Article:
Kaykay066 Mon 29-Jun-20 09:05:40

Heartbreaking, our boy golden retriever was pts in may and we are all still devastated it’s such a hard thing to decide, but he’s pain free and not suffering and gave us 12 years of love
Thinking of you

rwalker Mon 29-Jun-20 09:10:18

I think you know it's time just want reasurance .There isn't many people who will take on an older rescue it's wonderful that in her later life she has such love and care .

IdblowJonSnow Mon 29-Jun-20 09:12:14

If she's comfortable and happy for now then I wouldn't have her pts yet.
Agree, speak to the vet and reassess in a few weeks.
My dog was pts when he couldn't get out to the loo and was so distressed it was really obvious and sudden thankfully.
I could cry now thinking about it and it was over 20 years ago.
I'd make the most of every day at this point.
It's really hard and you have my sympathy. flowers

pomdownunder1 Mon 29-Jun-20 09:12:58

Sending lots of love to you OP. We've had retrievers in our family my whole life and they are such special dogs and it's so heartbreaking when the time comes. You'll know when the time is right, all you can do is make her as comfortable as possible until you make the decision thanks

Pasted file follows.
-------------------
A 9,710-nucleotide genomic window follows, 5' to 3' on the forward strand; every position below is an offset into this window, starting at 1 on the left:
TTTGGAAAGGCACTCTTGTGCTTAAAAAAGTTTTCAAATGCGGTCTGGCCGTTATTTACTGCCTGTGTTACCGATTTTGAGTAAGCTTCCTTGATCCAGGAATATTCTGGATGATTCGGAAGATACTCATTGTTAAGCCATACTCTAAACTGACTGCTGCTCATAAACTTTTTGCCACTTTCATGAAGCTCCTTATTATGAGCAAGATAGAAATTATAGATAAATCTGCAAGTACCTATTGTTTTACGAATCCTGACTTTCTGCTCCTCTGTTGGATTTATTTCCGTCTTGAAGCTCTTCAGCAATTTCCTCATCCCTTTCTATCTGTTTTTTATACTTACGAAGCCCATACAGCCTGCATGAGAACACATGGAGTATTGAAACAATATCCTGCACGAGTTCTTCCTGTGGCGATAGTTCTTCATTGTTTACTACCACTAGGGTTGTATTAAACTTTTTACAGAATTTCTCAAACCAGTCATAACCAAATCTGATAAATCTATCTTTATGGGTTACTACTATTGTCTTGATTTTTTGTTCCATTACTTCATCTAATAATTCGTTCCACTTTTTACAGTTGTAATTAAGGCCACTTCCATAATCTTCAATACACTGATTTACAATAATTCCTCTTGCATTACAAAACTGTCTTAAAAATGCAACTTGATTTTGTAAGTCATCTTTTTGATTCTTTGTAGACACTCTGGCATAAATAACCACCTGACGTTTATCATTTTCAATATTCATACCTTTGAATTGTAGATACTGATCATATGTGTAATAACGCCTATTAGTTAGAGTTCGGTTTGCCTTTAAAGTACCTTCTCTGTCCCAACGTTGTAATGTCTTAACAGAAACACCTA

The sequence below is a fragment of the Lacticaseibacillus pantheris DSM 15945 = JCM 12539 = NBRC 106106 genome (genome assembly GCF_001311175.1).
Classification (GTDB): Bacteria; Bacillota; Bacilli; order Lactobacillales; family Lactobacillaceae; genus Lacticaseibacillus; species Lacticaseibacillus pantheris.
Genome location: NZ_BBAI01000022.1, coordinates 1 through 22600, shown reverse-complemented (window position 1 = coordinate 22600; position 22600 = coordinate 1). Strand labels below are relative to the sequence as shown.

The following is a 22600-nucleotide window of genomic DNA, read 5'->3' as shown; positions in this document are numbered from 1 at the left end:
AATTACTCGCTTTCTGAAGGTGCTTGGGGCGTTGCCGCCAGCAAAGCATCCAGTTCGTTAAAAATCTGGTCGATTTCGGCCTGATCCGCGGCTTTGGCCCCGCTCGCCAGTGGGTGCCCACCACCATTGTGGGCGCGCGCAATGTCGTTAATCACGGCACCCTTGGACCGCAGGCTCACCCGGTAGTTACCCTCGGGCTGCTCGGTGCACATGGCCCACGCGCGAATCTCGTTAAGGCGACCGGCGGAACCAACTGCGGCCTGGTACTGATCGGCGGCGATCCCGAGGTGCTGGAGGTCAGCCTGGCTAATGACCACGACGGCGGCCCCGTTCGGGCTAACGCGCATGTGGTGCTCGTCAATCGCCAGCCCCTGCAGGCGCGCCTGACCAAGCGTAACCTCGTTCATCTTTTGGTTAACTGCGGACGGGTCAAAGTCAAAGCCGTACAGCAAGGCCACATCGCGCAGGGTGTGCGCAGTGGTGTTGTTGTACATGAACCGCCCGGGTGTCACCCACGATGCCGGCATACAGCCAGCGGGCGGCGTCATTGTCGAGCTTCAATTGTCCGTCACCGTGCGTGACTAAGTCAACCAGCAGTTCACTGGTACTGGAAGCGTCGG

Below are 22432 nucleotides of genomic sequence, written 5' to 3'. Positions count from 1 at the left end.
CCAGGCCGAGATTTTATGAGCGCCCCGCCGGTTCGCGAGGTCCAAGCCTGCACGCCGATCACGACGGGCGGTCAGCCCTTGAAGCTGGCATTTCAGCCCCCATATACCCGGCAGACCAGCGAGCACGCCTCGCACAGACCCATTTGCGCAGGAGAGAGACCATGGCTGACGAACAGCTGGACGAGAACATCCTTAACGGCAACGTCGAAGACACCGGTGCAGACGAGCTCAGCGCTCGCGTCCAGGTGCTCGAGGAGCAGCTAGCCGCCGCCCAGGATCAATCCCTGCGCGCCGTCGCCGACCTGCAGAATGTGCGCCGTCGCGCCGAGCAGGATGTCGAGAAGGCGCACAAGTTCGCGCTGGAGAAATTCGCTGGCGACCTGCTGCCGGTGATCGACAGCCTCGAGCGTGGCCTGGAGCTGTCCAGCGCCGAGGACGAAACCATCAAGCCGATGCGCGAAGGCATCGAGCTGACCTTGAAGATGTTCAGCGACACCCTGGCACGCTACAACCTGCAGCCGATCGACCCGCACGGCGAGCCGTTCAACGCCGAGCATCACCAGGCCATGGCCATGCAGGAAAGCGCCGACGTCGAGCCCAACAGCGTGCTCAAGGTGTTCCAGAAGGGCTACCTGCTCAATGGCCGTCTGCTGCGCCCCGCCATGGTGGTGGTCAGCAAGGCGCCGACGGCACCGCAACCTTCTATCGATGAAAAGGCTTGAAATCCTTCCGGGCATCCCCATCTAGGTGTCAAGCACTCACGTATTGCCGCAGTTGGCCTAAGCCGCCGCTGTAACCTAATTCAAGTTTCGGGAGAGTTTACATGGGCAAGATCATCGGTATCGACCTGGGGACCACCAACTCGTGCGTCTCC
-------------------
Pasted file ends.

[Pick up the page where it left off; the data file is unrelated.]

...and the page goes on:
BookWitch Mon 29-Jun-20 09:19:06

Thanks everyone, I am now in tears but I know you are all right.
I will speak to the vet today and talk things through.

This was her last summer - she loves a pub lunch grin

OP’s posts: |
thisstooshallpass Mon 29-Jun-20 09:20:53

@BookWitch beautiful girl.

Thinking of you xx

WantToBeMum Mon 29-Jun-20 09:22:39

I don't have any useful advice because I haven't been in your position yet, but just wanted to say she's an absolute gorgeous beauty! How lucky you are to have had her, and her you.

RickOShay Mon 29-Jun-20 09:26:56

She’s a beautiful girl. I would talk to the vet again. If I had one wish, it would be that dogs lived longer. Keep your millions.

Soubriquet Mon 29-Jun-20 09:27:14

Oh look at that white face.

She’s beautiful

relievedlady Mon 29-Jun-20 09:28:43

@bookwitch what a beautiful girl she is.

I lost my shadow a year ago after 13 years together.
He knew every routine in the house,he was my absolute life love.

I still think about him every single day but my memories now are happy ones and we talk about him a lot and laugh where as for a long time it was just pure sadness.

It does get easier op but it's so crap at the point you are now I know